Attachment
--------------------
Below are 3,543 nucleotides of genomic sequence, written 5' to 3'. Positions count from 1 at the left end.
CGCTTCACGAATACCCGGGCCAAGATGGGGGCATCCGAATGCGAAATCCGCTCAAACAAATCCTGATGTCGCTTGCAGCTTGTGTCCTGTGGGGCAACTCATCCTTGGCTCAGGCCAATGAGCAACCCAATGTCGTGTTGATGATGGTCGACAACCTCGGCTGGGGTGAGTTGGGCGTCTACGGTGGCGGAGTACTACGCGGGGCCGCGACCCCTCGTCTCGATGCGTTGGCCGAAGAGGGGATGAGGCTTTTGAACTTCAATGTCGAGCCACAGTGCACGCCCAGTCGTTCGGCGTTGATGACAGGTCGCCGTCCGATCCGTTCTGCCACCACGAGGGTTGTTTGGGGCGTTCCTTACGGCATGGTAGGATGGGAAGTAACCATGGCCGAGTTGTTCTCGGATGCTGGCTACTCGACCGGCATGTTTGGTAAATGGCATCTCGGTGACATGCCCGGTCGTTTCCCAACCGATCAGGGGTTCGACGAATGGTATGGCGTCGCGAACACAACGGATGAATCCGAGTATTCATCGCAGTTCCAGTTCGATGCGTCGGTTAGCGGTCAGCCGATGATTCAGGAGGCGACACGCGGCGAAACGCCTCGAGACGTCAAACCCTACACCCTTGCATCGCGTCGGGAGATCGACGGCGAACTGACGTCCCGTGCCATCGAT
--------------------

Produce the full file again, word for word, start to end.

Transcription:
Below are 3,543 nucleotides of genomic sequence, written 5' to 3'. Positions count from 1 at the left end.
CGCTTCACGAATACCCGGGCCAAGATGGGGGCATCCGAATGCGAAATCCGCTCAAACAAATCCTGATGTCGCTTGCAGCTTGTGTCCTGTGGGGCAACTCATCCTTGGCTCAGGCCAATGAGCAACCCAATGTCGTGTTGATGATGGTCGACAACCTCGGCTGGGGTGAGTTGGGCGTCTACGGTGGCGGAGTACTACGCGGGGCCGCGACCCCTCGTCTCGATGCGTTGGCCGAAGAGGGGATGAGGCTTTTGAACTTCAATGTCGAGCCACAGTGCACGCCCAGTCGTTCGGCGTTGATGACAGGTCGCCGTCCGATCCGTTCTGCCACCACGAGGGTTGTTTGGGGCGTTCCTTACGGCATGGTAGGATGGGAAGTAACCATGGCCGAGTTGTTCTCGGATGCTGGCTACTCGACCGGCATGTTTGGTAAATGGCATCTCGGTGACATGCCCGGTCGTTTCCCAACCGATCAGGGGTTCGACGAATGGTATGGCGTCGCGAACACAACGGATGAATCCGAGTATTCATCGCAGTTCCAGTTCGATGCGTCGGTTAGCGGTCAGCCGATGATTCAGGAGGCGACACGCGGCGAAACGCCTCGAGACGTCAAACCCTACACCCTTGCATCGCGTCGGGAGATCGACGGCGAACTGACGTCCCGTGCCATCGAT